Represents the DOM as hierarchical jQuery objects
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README.md

DOMView.js

Table of contents:

Version history

2.1.0

  • Released 2013-10-07
  • Returning false in the init function now causes that selector object to be ignored

2.0.2

  • Released 2013-10-05
  • Custom functions are now properly provided with view object
  • Removed unnecessary "deferred" architecture
  • All custom functions are now called once, before the view object is returned

2.0.0

  • Released 2013-10-01
  • Replaced flawed context design with deferred function evaluation design
  • View properties derived from selector properties with function values must now be invoked as functions
  • Context parameters replaced with view parameters; parameter now represents entire view instead of parent context
  • Extensive documentation changes

1.x (deprecated)

  • Released 2013-09-27

Tired of flat, unstructured jQuery?

Effective use of jQuery requires that we cache jQuery objects in variables when possible, like this:

(function ($) {
	$(function () {
		var $container = $(".container");
		var $button = $container.find("input[type='button']");
		var $label = $container.find("label");
		var $name = $container.find(".name");
		var $form = $container.find("form");
		var $age = $form.find(".age");
		var $radio = $form.find("input[type='radio']");
		
		$button.click(function () {
		});
		
		$form.submit(function () {
		});
	});
})(jQuery);

Here's the markup that the above JavaScript represents:

<html>
	<body>
		<div class="container">
			<input type="button">
			<label></label>
			<span class="name"></span>
			<form>
				<input type="text" class="age">
				<input type="radio">
				<input type="radio">
			</form>
		</div>
	</body>
</html>

jQuery encourages this kind of non-hierarchical approach. Unfortunately, reading the JavaScript does not communicate the hierarchical structure of our HTML. We are forced to swap back and forth between markup and JavaScript to remind ourselves of the DOM structure.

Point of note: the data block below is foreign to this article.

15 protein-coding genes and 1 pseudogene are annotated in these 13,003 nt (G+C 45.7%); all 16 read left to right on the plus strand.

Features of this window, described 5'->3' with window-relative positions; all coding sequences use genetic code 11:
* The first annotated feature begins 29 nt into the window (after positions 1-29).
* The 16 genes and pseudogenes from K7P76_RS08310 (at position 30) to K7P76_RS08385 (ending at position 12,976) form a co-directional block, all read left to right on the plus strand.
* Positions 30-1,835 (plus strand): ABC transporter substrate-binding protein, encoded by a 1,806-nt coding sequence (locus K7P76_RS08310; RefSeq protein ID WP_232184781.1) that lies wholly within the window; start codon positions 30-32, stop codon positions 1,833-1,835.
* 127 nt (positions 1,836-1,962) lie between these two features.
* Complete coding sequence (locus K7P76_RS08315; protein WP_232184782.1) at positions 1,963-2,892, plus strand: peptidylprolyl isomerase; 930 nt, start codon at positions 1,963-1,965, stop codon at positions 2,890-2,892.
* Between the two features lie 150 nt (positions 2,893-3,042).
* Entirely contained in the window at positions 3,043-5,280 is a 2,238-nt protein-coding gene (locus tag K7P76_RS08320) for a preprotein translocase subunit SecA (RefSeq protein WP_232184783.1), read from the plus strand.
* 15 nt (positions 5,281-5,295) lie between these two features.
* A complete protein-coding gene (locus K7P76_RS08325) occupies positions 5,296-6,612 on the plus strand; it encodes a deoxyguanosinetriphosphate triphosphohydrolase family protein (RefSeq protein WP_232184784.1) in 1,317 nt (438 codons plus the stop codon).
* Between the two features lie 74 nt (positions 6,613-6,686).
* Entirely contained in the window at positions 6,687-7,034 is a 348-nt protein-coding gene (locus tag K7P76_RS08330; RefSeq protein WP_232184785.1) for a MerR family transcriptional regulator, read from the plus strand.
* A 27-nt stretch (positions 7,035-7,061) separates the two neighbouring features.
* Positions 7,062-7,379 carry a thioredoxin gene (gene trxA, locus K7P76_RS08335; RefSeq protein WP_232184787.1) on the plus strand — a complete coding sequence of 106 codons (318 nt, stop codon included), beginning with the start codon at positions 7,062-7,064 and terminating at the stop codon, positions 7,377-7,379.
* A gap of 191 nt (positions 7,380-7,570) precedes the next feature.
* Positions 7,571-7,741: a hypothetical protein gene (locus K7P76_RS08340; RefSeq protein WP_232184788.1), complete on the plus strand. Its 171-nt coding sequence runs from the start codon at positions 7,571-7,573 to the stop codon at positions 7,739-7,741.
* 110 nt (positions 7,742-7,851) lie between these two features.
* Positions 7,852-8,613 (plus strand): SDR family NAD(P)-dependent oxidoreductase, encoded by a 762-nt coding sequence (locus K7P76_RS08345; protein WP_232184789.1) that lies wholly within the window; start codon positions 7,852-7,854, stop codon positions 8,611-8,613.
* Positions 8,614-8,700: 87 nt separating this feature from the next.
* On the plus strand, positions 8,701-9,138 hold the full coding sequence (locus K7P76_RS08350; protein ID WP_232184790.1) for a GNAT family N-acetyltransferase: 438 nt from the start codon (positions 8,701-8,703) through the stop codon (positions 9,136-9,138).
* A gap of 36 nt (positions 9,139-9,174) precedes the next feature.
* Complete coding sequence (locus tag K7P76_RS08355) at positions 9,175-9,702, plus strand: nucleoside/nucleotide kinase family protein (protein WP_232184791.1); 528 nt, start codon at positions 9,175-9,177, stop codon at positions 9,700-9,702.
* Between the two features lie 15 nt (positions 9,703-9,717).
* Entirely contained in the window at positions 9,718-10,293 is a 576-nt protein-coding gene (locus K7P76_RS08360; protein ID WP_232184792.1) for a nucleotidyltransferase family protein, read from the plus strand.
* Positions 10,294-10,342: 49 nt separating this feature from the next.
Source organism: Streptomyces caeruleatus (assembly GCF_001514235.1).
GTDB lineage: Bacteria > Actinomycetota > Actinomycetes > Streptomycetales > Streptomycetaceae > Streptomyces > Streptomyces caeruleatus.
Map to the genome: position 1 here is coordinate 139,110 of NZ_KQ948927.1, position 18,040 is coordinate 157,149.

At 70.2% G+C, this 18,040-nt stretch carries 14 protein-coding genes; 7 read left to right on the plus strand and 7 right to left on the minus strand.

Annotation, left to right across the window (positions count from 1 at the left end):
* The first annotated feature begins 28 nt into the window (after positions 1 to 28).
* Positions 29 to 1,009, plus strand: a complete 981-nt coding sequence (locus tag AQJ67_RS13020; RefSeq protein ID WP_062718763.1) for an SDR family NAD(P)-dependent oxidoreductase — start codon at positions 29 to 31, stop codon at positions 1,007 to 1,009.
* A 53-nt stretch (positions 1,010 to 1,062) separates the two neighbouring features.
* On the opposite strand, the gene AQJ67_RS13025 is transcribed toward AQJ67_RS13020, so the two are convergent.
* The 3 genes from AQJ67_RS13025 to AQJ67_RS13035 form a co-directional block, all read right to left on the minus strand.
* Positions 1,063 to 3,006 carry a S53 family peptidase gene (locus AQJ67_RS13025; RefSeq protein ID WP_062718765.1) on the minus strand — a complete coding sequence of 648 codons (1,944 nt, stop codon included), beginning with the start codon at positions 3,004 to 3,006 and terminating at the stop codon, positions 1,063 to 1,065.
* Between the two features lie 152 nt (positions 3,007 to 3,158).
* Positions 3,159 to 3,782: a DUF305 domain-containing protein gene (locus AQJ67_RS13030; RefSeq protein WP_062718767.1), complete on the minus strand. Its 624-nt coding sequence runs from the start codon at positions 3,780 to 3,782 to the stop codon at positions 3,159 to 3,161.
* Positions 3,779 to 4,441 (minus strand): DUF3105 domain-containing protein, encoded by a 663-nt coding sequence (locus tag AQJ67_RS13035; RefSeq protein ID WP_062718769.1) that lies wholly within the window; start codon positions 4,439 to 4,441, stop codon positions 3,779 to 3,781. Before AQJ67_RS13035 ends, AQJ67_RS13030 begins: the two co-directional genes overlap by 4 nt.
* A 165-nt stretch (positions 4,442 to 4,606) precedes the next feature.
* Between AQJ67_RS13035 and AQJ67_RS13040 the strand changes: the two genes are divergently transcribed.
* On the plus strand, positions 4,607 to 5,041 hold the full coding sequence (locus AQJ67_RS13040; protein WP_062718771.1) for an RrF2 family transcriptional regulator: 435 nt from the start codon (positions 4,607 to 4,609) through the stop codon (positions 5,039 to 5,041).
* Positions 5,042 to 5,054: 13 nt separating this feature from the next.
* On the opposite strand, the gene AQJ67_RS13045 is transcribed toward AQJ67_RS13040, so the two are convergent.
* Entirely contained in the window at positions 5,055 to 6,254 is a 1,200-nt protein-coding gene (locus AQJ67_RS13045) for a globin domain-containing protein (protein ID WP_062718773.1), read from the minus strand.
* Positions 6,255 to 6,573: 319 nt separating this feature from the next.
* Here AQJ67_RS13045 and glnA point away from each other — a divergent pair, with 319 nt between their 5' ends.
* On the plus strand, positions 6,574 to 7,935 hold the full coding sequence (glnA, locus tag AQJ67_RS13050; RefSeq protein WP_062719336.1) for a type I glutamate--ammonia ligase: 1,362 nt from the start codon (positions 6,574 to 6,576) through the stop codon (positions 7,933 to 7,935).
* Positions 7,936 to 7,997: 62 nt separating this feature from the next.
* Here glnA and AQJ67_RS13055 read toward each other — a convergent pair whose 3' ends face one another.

What if there were a way to easily represent our jQuery objects in a hierarchical way that closely matches our DOM? In other words:

We need a view of the DOM.

Hierarchical jQuery with DOMView.js

Here's the above JavaScript re-written to use DOMView.js, instead:

var view = DomView({
	selector: ".container",
	button: {
		selector: "input[type='button']",
		_click: function () {
		}
	},
	label: "label",
	name: ".name",
	form: {
		selector: "form",
		_submit: function () {
		},
		age: ".age",
		radio: "input[type='radio']"
	}
});

The view object is organized of jQuery objects in exactly the structure we specify. For example, to clear the value of the age text box, we can write view.form.age.val("");.

view.form.age is a jQuery object just as if we had declared it as $(".container").find("form").find(".age"), only now, the hierarchical relationships between our jQuery objects are preserved, creating more readable, more maintainable code.

Getting started with DOMView.js

Dependencies

DOMView.js depends only on jQuery 1.x or 2.x and its use of jQuery's features are very limited.

Selector objects

The DomView function takes a single parameter of an object type. We'll call these objects selector objects. Selector objects are objects that declare a selector property.

DomView({
	selector: ".container"
});

// Raw jQuery:
$(".container");

This object instructs DomView to select elements matching the .container selector.

Initialization callback

A selector object may define an init property with a function value. This function will be called just after the underlying jQuery object is created. Inside the function, this will be the underlying jQuery object:

DomView({
	selector: ".container",
	init: function () {
		console.log(this); // Outputs the jQuery object for .container
		
		this.on("click", "*", function () {
		});
	}
});

Note that init is called as soon as it is encountered by DOMView.js. It is not provided with a fully-processed view object. The intent of the init function is simply to process the parent jQuery object in some way.

Sometimes, it may be necessary to prevent adding a selector object to the view (e.g., if a certain flag is set in the JavaScript, if a query string field value has a certain value, etc.) We can return false in the init function to prevent its selector object from being added:

var view = DomView({